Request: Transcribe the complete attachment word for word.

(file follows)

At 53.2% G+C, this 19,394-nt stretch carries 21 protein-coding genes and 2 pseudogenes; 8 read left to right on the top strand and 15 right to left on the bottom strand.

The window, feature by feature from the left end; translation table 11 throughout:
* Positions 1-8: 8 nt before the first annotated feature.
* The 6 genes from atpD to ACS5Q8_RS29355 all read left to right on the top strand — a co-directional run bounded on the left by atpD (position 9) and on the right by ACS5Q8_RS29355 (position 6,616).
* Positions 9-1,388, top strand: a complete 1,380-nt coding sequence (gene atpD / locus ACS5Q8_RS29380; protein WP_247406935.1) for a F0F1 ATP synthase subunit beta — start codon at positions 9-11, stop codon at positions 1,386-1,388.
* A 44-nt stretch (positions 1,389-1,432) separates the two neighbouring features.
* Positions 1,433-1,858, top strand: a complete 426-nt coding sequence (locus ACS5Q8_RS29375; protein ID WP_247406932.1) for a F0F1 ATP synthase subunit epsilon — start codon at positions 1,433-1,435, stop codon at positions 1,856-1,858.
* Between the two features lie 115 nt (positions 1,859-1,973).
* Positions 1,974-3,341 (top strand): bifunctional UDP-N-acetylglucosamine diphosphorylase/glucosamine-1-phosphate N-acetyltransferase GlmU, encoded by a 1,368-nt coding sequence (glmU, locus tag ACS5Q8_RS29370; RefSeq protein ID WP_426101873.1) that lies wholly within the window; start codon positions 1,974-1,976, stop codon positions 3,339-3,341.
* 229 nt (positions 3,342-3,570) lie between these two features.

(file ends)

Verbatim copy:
At 53.2% G+C, this 19,394-nt stretch carries 21 protein-coding genes and 2 pseudogenes; 8 read left to right on the top strand and 15 right to left on the bottom strand.

The window, feature by feature from the left end; translation table 11 throughout:
* Positions 1-8: 8 nt before the first annotated feature.
* The 6 genes from atpD to ACS5Q8_RS29355 all read left to right on the top strand — a co-directional run bounded on the left by atpD (position 9) and on the right by ACS5Q8_RS29355 (position 6,616).
* Positions 9-1,388, top strand: a complete 1,380-nt coding sequence (gene atpD / locus ACS5Q8_RS29380; protein WP_247406935.1) for a F0F1 ATP synthase subunit beta — start codon at positions 9-11, stop codon at positions 1,386-1,388.
* A 44-nt stretch (positions 1,389-1,432) separates the two neighbouring features.
* Positions 1,433-1,858, top strand: a complete 426-nt coding sequence (locus ACS5Q8_RS29375; protein ID WP_247406932.1) for a F0F1 ATP synthase subunit epsilon — start codon at positions 1,433-1,435, stop codon at positions 1,856-1,858.
* Between the two features lie 115 nt (positions 1,859-1,973).
* Positions 1,974-3,341 (top strand): bifunctional UDP-N-acetylglucosamine diphosphorylase/glucosamine-1-phosphate N-acetyltransferase GlmU, encoded by a 1,368-nt coding sequence (glmU, locus tag ACS5Q8_RS29370; RefSeq protein ID WP_426101873.1) that lies wholly within the window; start codon positions 1,974-1,976, stop codon positions 3,339-3,341.
* 229 nt (positions 3,342-3,570) lie between these two features.